Cooking fuel is an integral part of daily life around the world. However, it poses some significant challenges in developing countries, including high cost, deforestation, and indoor air pollution. BeLocal wanted to provide a healthier and sustainable alternative fuel source so along with the help of others they were able to demonstrated a process for producing Biomass Briquettes from agricultural waste which directly addresses the challenges of cooking fuel around the world.
Materials for the Charcoal Converter:
200 liter drum
sheet metal (minimum ~0.4m x ~0.4m)
Materials for the Briquette Maker:
sleeve or small piece of sheet metal
rod, wooden log, or bamboo piece (~5-6 cm diameter)
Materials for making the Charcoal:
Dry waste material (e.g. leaves, sticks, rice stalk, banana leaves)
Long rod or sick about 1.5 m tall and (~5-7 cm diameter)
Materials for making the Briquettes:
Binder material (recommended: cassava root, cow manure)
Step 1: Figure Out Side a and B
First, cleanse the inside of the barrel as best as possible to avoid any exposure to possibly toxic substances.
Usually, there are two distinct sides of the barrel: side A and side B. Side A usually contains two holes whereas side B is does not contain any.
Step 2: Cut Sheet Metal Then the Barrel
Cut a piece of sheet metal to fit flat within the ridges of the top of side B. The piece of metal should cover a majority of side B but should it should be easy to place and remove.
Place the piece of sheet metal to the side and proceed to cut a large square into the barrel that is smaller than the size of the sheet metal into the top of side B. The piece of sheet metal should be able to rest on top of the hole you just cut.
Step 3: Cut Into Side A
Cut 5 evenly spaced small holes about 6-7 cm in size on side A.
Step 4: Constructing the Briquette Maker
Wrap a sleeve around a tube, metal rod or sturdy piece of bamboo and secure this shape by using string. The rod should fit snugly into the tube but be easily removed and inserted repeatedly.
Step 5: Making Charcoal
(1) Allow organic waste material to dry in the sun until it is dry to the touch (may take 1 day+).
(2) Dig a shallow pit just a bit larger than the diameter of the barrel. This pit will be used to contain fire and must be safely away from any flammable materials. The depth of the pit need not exceed 15 cm.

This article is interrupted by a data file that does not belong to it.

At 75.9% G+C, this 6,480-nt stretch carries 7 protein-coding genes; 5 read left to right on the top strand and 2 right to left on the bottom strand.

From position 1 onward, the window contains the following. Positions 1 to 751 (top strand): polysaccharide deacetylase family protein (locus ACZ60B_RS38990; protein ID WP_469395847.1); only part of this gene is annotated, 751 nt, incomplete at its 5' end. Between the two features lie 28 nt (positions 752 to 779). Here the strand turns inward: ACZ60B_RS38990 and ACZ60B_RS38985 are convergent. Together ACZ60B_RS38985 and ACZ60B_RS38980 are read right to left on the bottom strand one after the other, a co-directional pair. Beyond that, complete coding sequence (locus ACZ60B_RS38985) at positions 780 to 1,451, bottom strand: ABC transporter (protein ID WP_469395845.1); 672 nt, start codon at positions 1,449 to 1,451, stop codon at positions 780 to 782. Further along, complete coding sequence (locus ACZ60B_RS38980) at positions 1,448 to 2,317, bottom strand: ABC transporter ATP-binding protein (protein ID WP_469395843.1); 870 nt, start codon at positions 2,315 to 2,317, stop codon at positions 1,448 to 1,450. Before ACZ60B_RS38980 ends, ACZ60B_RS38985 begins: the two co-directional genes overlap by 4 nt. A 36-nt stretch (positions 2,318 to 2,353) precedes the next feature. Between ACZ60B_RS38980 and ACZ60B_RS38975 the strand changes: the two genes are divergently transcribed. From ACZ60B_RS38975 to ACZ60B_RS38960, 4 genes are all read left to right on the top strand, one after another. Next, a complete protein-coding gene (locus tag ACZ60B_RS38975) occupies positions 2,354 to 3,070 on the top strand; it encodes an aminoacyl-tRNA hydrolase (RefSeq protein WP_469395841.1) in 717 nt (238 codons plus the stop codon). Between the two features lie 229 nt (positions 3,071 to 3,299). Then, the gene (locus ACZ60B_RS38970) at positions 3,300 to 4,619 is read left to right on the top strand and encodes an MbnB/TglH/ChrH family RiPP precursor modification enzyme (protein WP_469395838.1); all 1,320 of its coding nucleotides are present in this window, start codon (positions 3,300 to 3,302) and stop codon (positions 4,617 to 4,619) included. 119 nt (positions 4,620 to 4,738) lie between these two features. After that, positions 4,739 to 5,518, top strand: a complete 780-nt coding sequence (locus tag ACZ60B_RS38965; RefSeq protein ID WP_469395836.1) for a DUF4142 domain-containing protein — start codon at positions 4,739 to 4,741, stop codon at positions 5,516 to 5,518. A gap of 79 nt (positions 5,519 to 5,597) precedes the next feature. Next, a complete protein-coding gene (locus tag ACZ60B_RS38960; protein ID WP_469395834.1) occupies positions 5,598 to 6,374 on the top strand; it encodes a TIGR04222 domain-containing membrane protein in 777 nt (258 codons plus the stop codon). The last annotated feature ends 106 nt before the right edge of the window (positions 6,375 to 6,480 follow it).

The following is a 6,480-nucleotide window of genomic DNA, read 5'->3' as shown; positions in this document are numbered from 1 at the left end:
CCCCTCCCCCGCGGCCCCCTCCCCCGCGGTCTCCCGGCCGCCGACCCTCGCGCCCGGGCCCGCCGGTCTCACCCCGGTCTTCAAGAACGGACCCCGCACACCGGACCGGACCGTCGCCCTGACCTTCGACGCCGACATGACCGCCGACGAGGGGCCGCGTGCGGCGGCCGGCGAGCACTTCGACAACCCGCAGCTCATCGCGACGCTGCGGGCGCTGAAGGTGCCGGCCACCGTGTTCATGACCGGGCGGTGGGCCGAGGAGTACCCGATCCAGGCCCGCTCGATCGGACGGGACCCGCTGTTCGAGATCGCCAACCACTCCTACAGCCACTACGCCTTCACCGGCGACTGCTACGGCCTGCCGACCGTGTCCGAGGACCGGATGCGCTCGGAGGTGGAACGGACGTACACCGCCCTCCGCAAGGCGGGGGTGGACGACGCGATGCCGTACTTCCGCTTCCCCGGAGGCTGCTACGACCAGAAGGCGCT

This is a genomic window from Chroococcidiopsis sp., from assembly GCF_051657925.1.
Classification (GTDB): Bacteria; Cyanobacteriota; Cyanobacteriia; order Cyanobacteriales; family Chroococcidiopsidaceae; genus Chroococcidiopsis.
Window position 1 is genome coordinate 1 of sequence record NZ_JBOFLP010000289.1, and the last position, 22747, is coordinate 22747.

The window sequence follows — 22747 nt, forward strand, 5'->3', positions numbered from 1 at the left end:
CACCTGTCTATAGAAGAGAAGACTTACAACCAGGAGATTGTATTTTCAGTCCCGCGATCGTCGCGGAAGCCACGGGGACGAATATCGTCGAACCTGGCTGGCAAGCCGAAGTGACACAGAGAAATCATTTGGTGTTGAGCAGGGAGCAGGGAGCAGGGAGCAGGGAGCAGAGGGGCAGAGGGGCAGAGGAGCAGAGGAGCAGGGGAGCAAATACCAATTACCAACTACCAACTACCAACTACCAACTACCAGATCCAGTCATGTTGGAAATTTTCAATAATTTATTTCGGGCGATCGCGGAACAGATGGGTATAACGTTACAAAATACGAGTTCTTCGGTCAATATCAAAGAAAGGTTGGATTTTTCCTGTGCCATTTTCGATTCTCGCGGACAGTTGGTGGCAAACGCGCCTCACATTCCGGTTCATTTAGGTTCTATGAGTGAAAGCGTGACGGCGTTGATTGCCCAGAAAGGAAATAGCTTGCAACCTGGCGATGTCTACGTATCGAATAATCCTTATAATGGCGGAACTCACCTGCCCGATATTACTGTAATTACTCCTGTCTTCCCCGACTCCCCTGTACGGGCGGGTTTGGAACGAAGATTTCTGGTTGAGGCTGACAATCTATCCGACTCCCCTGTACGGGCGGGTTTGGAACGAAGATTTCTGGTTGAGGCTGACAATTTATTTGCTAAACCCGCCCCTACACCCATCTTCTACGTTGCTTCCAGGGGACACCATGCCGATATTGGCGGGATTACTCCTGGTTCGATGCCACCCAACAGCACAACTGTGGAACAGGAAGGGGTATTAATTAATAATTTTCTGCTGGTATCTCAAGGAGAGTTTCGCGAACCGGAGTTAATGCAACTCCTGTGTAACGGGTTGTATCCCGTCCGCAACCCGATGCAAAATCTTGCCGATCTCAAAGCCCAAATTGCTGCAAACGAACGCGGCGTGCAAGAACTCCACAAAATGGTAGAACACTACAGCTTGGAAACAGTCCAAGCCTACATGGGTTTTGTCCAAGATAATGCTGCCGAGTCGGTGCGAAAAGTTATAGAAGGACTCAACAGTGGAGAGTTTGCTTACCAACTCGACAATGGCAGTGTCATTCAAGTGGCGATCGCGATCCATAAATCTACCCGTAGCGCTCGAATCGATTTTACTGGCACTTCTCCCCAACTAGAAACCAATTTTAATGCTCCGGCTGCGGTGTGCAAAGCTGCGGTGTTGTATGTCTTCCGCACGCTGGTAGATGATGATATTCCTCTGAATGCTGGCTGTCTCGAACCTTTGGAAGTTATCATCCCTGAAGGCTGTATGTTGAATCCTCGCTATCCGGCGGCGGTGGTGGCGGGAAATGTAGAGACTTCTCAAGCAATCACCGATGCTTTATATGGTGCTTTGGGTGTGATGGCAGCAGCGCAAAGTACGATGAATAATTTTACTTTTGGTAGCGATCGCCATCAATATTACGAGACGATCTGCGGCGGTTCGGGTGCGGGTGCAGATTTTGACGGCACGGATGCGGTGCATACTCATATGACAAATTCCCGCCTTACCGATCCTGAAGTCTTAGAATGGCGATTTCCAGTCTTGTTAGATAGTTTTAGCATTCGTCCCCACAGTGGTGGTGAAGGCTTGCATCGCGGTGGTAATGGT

(3) Locate three fire resistant bricks, or three rocks of similar size. Arrange the bricks around the edge of the pit so that the barrel can be supported standing on its end without touching the ground.
(4) Tip the barrel on its side and stuff all of the holes on the bottom with wads of dry waste material. These will be used as fuses to carry fire into the barrel and should be packed tight enough to stay in place, but loose enough to burn easily.
(5) Place the barrel upright (with side B facing up) on the bricks. Place the long rod along the central axis of the barrel.
(6) Leaving the pole in place, stuff the barrel full of dry waste. Packing the waste too tight will require excessive cooling times. Too loose will not produce the maximum amount of char per burn cycle. Experimentation with the waste at hand is required.
(7) Remove the central pole.
(8) Tip the barrel on its side and light all of the fuses on the bottom of the barrel.
(9) Tip the barrel upright on the bricks so that the fuses can continue to burn without being extinguished by contact with the soil.
(10) Smoke will be observed coming up from the chimney hole. This smoke will initially be gray indicating that water is being driven out of the waste.
(11) The smoke will eventually turn transparent and occasional flames will be observed from the top of the barrel. Wait until the flames become continuous and start a timer.
(12) After approximately 3 minutes (experimentation is required to match this time to your waste),using heat-resistant gloves, carefully place the sheet metal cover over the top of the barrel and remove the bricks supporting the barrel. This can be done by tipping the barrel a little and kicking the bricks out one by one.
(13) Working quickly, cover the top of the barrel with soil to help prevent air leaks. Also heap soil around the sides of the barrel to prevent air from reaching the bottom of the barrel.
(14) The hot materials inside the barrel will begin turning to charcoal in the absence of oxygen.
(15) Wait until the barrel and all of the material inside the barrel is cool. This should take about two hours. If the barrel is opened too soon, the hot materials with my ignite in contact with air.
Step 6: Making Briquettes
To create charcoal briquette mash, two major components are required: charcoal and binder. Binder can be a variety of substances, however cassava and cow manure has been found to be the easiest to work with and is usually readily available.
(1A) Peel, core, and chunk cassava roots and place them in boiling water until they can easily be mashed into a paste. Once soft, mash the chunks of cassava in pot of water. The starch released from mashing the cassava forms a thick paste with the water. Try to avoid any chunks in the paste as this could severely reduce the quality of our briquettes.
(1B) Acquire dry cow manure.
(2) To make the briquette mash, charcoal was mixed in a 1:1 weight ratio of binder to charcoal.
(3) Mix the mash and slowly add water until brittle balls can be formed by hand. Ensure the mash is well mixed.
(4) Press mash into briquettes using the briquette maker.
(5) Allow briquettes to dry for several days in the sun.